In intercultural communication literature distinctions are prevalent like hierarchy versus egalitarianism, communitarianism versus individualism, sequential time management (planning) over against synchronic (at random), status by position or achievement and many more. Usually on the basis of questionnaires a society is characterized along the lines of such cultural value orientations in percentages, say 70% hierarchical versus 30% egalitarian, etc. That doesn’t exclude that individuals within one and the same society can differ widely. In that sense generalizing comes with distortions and they should never make a person pre-judgmental. In addition, every society is on the move, like it or not. Within each society there are struggles and discussions about its future course. Engineers working on projects across the lines of cultures should have an understanding of all that.
Often engineers have a self understanding that is characterized by science: they analyze and they make models. That is also what the engineer in the Bangladeshi example in the first lesson thought he was doing: make a model of a cheap gear for rickshaw pullers. But actually he was already doing more than that: he made a design! He designed a solution in response to a felt imperative. This brings in the time perspective in engineering. An engineer is not merely analyzing, but he also makes dead matter subservient to future imperatives. He makes things work. Work for you! A beautiful definition of engineering is the following: “to integrate dead matter into the processes of life” (Rosenstock-Huessy). Or, with another citation of his: “matter shouldn’t matter”. Engineers participate in world creation: they participate in creating the world future generations will have to live in.
In the Cartesian model of science this time perspective is lacking. Scientists analyze and make models according to the laws of physics and technology means implementing these designs in the reality outside by means of technological hardware etc. If we once again take the engineer in Bangladesh as an example, he was so focused on the technology that he only by accident discovered that his invention did not work within the institutional framework of the society. If he would have had an understanding of society as evolving through time, changing in sometimes revolutionary ways, he might not have stopped there. He would have posed the question: how can I responsibly participate in social change?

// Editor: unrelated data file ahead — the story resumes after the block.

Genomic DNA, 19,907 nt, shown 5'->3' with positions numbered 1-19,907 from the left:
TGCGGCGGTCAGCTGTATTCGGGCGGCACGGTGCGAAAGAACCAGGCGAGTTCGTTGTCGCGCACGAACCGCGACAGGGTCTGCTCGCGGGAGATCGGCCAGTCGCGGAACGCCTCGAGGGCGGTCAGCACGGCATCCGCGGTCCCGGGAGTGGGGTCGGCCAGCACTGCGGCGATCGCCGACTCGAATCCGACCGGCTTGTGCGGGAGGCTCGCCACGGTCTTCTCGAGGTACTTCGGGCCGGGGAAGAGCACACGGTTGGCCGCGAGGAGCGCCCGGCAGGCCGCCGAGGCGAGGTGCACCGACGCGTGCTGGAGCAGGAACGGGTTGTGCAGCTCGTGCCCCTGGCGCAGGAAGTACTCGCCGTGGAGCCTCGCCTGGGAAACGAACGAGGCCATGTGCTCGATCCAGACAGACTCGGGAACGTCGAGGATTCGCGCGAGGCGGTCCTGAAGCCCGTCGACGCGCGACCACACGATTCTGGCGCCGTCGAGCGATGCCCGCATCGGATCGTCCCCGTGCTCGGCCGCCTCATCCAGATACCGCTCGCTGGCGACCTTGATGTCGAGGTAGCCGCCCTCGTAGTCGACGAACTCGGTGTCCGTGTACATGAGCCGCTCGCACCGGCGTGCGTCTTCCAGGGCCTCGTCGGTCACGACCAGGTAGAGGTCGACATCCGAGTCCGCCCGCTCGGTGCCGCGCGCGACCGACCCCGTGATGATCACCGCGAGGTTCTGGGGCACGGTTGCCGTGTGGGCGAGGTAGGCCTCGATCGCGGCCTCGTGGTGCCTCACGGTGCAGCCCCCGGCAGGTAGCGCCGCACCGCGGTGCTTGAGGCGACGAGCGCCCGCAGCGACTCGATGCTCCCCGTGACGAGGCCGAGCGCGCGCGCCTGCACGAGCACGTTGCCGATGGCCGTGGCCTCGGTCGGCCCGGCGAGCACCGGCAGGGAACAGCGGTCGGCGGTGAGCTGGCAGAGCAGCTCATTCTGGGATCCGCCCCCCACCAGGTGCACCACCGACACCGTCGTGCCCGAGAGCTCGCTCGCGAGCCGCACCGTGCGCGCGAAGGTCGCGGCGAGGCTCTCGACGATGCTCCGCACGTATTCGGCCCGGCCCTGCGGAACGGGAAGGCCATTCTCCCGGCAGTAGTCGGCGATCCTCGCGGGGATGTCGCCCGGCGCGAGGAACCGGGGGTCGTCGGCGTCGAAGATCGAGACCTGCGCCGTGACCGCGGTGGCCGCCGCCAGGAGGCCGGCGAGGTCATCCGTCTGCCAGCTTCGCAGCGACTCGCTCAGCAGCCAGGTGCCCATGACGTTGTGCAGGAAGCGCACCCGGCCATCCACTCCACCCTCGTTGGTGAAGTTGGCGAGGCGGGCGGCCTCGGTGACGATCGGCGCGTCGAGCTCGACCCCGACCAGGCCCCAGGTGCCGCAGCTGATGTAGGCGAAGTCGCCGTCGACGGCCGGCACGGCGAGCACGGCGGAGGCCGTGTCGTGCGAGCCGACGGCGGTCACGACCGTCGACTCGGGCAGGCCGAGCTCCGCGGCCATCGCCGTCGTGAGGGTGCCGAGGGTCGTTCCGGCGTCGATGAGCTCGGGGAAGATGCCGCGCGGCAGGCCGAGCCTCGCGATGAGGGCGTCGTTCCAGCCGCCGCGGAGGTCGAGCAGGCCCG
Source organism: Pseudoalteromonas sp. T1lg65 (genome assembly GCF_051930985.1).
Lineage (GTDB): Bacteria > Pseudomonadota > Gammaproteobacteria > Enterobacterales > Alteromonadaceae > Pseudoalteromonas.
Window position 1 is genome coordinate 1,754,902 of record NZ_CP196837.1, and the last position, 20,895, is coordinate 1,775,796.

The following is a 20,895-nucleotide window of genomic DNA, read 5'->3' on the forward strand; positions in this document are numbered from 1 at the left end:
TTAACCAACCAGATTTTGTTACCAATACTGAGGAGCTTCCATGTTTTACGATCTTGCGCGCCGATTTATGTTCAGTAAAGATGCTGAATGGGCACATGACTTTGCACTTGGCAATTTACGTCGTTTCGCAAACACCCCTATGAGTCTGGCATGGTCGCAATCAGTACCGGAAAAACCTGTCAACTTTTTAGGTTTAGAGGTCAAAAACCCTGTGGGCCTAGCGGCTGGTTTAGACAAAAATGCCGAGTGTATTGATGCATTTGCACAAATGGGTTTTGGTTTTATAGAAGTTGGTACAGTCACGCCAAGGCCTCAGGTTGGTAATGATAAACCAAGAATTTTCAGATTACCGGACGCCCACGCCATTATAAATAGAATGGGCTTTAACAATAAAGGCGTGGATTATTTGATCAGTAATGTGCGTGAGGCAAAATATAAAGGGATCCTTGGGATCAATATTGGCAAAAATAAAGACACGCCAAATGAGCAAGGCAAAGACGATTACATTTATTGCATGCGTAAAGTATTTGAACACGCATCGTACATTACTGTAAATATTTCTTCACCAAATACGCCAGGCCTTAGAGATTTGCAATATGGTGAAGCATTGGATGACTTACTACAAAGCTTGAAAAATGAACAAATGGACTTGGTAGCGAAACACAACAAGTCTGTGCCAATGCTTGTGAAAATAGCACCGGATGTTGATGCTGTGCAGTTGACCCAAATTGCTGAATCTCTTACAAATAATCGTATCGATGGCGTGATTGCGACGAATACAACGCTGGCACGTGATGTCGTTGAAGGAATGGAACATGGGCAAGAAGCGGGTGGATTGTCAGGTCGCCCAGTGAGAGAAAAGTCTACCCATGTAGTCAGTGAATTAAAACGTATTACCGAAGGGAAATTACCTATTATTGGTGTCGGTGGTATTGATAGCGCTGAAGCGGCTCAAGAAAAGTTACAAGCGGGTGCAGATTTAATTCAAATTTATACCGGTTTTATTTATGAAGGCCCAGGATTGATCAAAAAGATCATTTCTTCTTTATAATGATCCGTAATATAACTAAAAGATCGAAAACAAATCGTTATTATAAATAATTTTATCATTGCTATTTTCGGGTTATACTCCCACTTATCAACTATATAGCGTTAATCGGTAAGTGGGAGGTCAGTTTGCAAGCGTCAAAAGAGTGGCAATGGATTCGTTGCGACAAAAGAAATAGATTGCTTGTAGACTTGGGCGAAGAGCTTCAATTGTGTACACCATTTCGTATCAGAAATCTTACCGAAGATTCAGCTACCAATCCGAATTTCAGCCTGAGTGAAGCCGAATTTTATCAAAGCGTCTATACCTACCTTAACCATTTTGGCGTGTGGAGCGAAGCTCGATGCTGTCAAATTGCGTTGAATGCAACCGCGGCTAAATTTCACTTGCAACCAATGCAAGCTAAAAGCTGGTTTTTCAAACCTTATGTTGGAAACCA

This question brings a paradigm shift in the methods of science. A deep understanding of the laws of physics should now be integrated into a broad understanding of social change. But by what method? We should not change at random. We should only change when it is necessary: here the imperative mood comes in as initiating change: you are appealed to, challenged, you feel lost, because you see an overwhelming problem and nobody doing anything about it. You have to stand out over against the group you are part of, if you want to put the new problem on the agenda. At the second stage you and others start talking with each other, discuss with each other, propose on an equal footing in order to sort out what to do. This is reflected in the subjunctive mood of grammar: “shouldn’t we…?” You are proposing, not only coming with a proposal, but also proposing like a lover does, asking for voluntary consent. Debates, propositions, continue until finally a group is formed that functions as a support base for change: that may take a lot of time and effort. In the end the world outside can be ordered anew so that new procedures or technology are becoming a functional part of it. Often then the cycle starts again, because mostly when we have found the solution for one pressing problem, another problem and imperative pops up.
Any and every culture or company has to deal with these four fronts of reality: future and change, past and tradition, creating agreement inside, institutionalizing the results in the world outside. But any and every culture and company also tends to specialize in one of these four roads. We are constantly at the crossroads and we have to deal with different priorities.
My proposition here is this: we should understand societies and cultures not in a static way, but as temporary attempts to deal with these different claims in a path dependent way, seeking a way forward towards the next solution. Each social innovation will probably also bring with it a specialization of this society. Each achievement is of lasting value only if it solved a real problem. As a consequence societies and enterprises should not decide whether they are egalitarian or hierarchical, collectivist or individualist, but how much they need from each of these values at any moment. And in what mix and order. Even as a single person we always alternate between different values, sometimes obedient, sometimes shy, sometimes daring and innovating.
Concluding we can say that intercultural business ethics has to deal with two tasks:
- It should help to understand the other and to communicate with each other respectfully and tactically.
- It should establish the right priorities and right mix of opposing values in order to make an organization function effectively.